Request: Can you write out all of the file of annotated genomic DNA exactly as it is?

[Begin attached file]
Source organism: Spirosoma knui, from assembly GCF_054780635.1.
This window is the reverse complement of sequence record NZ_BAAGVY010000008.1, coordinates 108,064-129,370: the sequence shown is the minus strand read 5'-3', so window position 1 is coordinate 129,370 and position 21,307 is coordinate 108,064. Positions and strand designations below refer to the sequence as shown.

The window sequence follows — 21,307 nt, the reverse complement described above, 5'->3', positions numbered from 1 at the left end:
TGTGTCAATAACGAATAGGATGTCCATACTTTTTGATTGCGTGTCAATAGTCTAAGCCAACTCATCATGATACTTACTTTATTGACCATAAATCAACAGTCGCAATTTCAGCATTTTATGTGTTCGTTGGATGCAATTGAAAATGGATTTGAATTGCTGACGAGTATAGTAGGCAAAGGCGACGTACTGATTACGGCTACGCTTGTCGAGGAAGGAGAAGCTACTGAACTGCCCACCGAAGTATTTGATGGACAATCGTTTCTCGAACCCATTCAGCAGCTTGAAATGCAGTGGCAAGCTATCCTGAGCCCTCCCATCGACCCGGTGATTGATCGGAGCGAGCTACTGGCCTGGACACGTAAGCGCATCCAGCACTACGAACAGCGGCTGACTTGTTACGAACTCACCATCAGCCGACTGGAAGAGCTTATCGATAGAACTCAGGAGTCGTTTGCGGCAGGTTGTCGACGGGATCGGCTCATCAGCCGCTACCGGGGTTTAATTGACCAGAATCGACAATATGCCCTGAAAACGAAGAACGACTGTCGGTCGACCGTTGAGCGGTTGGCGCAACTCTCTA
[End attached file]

Source organism: Spirosoma knui, from assembly GCF_054780635.1.
This window is the reverse complement of sequence record NZ_BAAGVY010000008.1, coordinates 108,064-129,370: the sequence shown is the minus strand read 5'-3', so window position 1 is coordinate 129,370 and position 21,307 is coordinate 108,064. Positions and strand designations below refer to the sequence as shown.

The window sequence follows — 21,307 nt, the reverse complement described above, 5'->3', positions numbered from 1 at the left end:
TGTGTCAATAACGAATAGGATGTCCATACTTTTTGATTGCGTGTCAATAGTCTAAGCCAACTCATCATGATACTTACTTTATTGACCATAAATCAACAGTCGCAATTTCAGCATTTTATGTGTTCGTTGGATGCAATTGAAAATGGATTTGAATTGCTGACGAGTATAGTAGGCAAAGGCGACGTACTGATTACGGCTACGCTTGTCGAGGAAGGAGAAGCTACTGAACTGCCCACCGAAGTATTTGATGGACAATCGTTTCTCGAACCCATTCAGCAGCTTGAAATGCAGTGGCAAGCTATCCTGAGCCCTCCCATCGACCCGGTGATTGATCGGAGCGAGCTACTGGCCTGGACACGTAAGCGCATCCAGCACTACGAACAGCGGCTGACTTGTTACGAACTCACCATCAGCCGACTGGAAGAGCTTATCGATAGAACTCAGGAGTCGTTTGCGGCAGGTTGTCGACGGGATCGGCTCATCAGCCGCTACCGGGGTTTAATTGACCAGAATCGACAATATGCCCTGAAAACGAAGAACGACTGTCGGTCGACCGTTGAGCGGTTGGCGCAACTCTCTA